An Phoblacht

The Tricolour Riots

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On the evening of the 28 September 1964, 40 years ago, a detachment of the RUC, acting on the direct instruction of Brian McConnell, then Minister of Home Affairs, attacked the Divis Street headquarters of the Republican Party (Sinn Féin had been outlawed that year) in West Belfast. Their perilous mission was to remove an Irish Tricolour.

This took place during a general election for Westminster. Republicans had nominated Liam McMillan to contest in West Belfast.

McConnell, under pressure from Paisley and other unionists, held a conference of his senior RUC officers on Monday morning and ordered that the tricolour flown at Liam McMillan's headquarters be removed. Under the flags and emblems display act of 1954, it was an offence to display the tricolour anywhere in the Six Counties.

On the night of the 28th, when it became known that the RUC were coming to seize the flag, more than 2,000 republican supporters blocked the roadway. Scores of RUC were rushed to the scene in armoured cars. The RUC, though heavily armed with sten-guns, rifles, revolvers, and riot batons, were made to look ridiculous by groups of children, who ran about with miniature tricolour stickers, which they stuck on walls and police cars.

The RUC, using pickaxes, smashed down the doors of the Republican headquarters and took the flag. They carried it away through a hail of stones and to the prolonged jeers of the people.

On 29 September, at 2 o'clock, the RUC cleared Divis Street to make way for an armoured car. Their new perilous mission was to seize a new replacement tricolour. The armoured car stopped outside the Republican headquarters, eight policemen emerged and began another attack with crowbars and pickaxes. They failed to break down the door, but one of them smashed the window, reached in and pulled out the second tricolour.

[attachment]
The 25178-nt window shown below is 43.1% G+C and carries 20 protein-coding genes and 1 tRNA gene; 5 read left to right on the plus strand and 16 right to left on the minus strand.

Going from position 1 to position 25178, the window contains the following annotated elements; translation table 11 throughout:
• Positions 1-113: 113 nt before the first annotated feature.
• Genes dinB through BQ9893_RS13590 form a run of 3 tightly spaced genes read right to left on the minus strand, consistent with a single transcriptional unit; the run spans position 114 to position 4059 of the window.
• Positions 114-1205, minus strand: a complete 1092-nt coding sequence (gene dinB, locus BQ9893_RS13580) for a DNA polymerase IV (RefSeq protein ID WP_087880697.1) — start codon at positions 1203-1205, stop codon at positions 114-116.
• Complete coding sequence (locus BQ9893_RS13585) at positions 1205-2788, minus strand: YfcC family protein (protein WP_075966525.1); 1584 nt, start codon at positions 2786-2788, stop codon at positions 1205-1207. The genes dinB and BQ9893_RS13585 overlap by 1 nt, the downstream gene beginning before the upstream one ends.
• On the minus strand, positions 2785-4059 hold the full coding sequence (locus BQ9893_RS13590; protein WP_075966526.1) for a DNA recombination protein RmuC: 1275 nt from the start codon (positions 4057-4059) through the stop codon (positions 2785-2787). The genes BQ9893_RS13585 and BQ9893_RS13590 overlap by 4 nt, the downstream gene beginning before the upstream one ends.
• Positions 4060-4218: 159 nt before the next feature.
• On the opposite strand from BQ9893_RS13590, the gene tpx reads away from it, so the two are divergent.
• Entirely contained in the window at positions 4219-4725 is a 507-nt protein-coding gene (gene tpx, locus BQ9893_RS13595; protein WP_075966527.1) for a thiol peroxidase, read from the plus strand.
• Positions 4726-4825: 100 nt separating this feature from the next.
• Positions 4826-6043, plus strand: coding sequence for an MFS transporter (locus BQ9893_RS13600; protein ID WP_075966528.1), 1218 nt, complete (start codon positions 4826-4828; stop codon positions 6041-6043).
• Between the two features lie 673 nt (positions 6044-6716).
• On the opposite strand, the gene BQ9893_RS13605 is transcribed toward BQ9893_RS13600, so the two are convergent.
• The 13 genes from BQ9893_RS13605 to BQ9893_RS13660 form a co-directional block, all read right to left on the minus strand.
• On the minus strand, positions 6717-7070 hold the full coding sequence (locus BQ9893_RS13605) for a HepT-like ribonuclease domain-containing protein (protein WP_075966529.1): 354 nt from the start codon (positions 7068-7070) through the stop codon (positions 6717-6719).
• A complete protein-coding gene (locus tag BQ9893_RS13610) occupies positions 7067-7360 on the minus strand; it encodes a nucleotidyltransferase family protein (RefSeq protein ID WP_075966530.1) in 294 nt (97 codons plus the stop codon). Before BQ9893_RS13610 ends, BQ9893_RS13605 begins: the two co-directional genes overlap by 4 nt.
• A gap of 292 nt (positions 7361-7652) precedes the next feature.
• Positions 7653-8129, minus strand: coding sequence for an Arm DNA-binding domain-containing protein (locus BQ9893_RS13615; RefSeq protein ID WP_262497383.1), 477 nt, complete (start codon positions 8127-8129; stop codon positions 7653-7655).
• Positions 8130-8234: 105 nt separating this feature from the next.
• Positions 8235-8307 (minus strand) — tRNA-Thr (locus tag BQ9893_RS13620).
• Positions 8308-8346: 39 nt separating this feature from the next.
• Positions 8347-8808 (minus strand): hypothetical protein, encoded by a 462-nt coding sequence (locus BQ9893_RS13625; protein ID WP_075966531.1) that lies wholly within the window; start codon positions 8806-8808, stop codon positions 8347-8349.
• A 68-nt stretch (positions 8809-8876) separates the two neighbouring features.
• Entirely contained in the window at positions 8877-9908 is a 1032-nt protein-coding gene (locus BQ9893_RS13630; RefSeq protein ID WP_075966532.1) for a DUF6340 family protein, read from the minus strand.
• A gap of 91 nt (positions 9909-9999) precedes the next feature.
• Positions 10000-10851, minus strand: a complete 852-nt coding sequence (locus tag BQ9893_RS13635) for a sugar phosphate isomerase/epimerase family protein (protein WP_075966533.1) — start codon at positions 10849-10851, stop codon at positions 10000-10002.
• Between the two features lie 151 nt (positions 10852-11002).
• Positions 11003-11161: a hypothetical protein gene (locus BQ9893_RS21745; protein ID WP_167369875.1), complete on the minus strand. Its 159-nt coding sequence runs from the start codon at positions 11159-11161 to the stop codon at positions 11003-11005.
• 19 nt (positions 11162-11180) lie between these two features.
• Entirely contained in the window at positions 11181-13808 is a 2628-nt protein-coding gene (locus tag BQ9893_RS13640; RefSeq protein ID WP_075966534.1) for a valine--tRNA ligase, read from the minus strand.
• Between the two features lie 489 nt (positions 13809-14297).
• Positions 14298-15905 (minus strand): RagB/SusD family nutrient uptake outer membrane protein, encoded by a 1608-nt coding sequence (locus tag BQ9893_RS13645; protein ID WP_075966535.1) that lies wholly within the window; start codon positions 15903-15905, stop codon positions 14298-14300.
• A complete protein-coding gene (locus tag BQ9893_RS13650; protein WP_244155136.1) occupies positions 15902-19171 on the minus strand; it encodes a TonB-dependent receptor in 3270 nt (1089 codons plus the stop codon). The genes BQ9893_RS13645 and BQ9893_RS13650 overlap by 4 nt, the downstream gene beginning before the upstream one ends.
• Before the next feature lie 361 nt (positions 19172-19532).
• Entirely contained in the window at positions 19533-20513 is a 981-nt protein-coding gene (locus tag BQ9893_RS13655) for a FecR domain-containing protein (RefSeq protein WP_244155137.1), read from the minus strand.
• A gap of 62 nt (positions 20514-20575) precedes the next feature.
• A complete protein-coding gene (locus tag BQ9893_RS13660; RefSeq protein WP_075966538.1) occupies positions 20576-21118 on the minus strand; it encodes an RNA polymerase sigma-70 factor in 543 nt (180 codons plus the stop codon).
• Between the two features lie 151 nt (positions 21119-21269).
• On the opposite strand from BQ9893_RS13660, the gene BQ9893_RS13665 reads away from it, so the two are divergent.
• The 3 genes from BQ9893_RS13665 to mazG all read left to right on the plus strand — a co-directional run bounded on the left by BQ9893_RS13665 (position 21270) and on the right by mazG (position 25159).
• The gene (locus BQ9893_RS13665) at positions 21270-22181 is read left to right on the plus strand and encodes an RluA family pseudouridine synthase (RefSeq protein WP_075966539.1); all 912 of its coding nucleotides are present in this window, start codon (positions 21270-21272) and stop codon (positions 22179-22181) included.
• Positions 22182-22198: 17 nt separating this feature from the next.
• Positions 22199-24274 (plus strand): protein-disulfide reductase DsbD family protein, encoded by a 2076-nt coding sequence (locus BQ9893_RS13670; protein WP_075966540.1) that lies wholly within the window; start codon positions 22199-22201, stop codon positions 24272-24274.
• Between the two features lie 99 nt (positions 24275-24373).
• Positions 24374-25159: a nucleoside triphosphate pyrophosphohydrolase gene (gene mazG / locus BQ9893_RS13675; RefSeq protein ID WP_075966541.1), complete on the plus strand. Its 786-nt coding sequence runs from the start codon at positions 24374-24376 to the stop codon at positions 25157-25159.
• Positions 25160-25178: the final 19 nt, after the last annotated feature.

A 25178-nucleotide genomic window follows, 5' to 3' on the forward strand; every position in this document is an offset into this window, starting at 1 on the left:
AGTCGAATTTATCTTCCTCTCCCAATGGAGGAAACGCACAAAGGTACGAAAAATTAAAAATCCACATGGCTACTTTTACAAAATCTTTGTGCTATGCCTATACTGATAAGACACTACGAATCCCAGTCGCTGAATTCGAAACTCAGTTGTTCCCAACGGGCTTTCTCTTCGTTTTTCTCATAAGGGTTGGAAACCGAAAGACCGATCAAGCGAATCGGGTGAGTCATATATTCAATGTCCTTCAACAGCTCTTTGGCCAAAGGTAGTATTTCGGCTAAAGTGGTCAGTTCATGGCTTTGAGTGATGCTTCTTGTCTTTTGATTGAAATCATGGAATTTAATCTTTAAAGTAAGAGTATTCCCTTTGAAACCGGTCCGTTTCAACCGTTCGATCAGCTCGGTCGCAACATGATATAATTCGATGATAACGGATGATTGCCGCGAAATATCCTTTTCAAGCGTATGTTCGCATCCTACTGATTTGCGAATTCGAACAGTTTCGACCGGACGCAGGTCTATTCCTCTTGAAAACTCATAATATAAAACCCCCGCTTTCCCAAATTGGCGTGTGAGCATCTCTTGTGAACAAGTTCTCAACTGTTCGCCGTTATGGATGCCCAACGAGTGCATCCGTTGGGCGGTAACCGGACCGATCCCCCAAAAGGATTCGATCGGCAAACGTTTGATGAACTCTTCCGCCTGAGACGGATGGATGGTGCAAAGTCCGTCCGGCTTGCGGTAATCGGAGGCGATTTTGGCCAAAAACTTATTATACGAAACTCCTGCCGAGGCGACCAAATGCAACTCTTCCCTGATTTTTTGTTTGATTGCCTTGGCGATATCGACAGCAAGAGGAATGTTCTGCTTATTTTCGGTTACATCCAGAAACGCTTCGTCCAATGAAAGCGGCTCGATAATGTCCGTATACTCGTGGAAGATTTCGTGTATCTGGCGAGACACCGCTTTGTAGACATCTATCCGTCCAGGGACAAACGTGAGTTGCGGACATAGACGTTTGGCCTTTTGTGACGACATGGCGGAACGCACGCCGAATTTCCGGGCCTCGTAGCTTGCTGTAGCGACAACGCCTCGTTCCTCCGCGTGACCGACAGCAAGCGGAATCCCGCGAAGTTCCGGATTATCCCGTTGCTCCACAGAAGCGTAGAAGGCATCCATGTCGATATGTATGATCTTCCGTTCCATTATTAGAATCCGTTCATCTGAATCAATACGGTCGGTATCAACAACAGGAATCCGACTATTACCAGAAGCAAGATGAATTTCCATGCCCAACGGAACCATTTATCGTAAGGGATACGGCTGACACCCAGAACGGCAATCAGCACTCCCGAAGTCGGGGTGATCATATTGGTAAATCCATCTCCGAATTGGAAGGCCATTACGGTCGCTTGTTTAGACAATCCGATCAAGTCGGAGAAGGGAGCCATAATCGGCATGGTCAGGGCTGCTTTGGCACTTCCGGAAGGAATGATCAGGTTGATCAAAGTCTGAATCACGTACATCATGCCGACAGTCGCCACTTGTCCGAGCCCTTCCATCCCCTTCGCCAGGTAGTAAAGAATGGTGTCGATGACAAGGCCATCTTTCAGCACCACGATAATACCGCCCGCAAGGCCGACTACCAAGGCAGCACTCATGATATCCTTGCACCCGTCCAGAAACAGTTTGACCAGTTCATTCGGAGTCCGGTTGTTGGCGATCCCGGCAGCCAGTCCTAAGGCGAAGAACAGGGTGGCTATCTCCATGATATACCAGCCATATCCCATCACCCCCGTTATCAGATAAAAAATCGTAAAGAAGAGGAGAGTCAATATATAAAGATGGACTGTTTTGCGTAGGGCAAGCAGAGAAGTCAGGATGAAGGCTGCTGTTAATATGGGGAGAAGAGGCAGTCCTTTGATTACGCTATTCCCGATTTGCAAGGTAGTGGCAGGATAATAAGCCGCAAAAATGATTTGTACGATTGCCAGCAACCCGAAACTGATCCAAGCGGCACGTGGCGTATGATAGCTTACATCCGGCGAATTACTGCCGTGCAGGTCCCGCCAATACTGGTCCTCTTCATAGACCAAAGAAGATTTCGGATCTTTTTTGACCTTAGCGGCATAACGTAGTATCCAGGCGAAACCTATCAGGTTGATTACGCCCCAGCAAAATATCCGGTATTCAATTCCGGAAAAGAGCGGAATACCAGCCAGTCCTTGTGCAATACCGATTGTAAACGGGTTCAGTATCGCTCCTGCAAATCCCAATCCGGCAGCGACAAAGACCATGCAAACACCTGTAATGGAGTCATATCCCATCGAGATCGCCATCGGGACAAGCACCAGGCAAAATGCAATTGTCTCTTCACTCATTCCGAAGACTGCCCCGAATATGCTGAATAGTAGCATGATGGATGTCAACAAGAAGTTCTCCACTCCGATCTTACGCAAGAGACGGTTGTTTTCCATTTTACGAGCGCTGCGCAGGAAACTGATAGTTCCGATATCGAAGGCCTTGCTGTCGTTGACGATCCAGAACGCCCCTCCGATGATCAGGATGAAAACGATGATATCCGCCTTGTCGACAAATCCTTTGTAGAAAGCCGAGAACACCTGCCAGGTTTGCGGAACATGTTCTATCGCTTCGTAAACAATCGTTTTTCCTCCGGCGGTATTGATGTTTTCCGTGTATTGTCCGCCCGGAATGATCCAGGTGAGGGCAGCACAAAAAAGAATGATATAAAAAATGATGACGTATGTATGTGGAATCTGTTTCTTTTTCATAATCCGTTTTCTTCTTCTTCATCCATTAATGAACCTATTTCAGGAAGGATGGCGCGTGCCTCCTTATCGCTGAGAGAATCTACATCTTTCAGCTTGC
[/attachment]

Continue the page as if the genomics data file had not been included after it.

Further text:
By Wednesday, news of the events in Divis Street had spread throughout the media. Belfast began attracting television reporters and newspaper men from all around the world. That night, thousands of republicans, armed with petrol bombs, sticks, stones and rotten vegetables, gathered outside their headquarters to defend their identity and their flag. A battle began at eleven o'clock, when the RUC tried to disperse them.

The television cameras were there to record all that happened. For the first time ever, people in many parts of the world were able to watch a sectarian police force in action.

When the republicans indicated that they would stand their ground, 50 RUC men, who had been held in reserve in the small streets between Falls Road and Shankill Road, were deployed but the republicans, in accordance with a pre-arranged strategy, drove them back.

By midnight, the police had succeeded in sealing off Divis Street and dispersing the crowd but 30 people, including at least 18 members of the RUC, had been injured.

One week later, on 5 October, republicans carried the tricolour, at the head of a parade of 5,000 people who marched from Beechmount on Falls Road, through Divis Street, to an election rally near Smithfield. RUC men lined the whole route but made no attempt to seize the flag.

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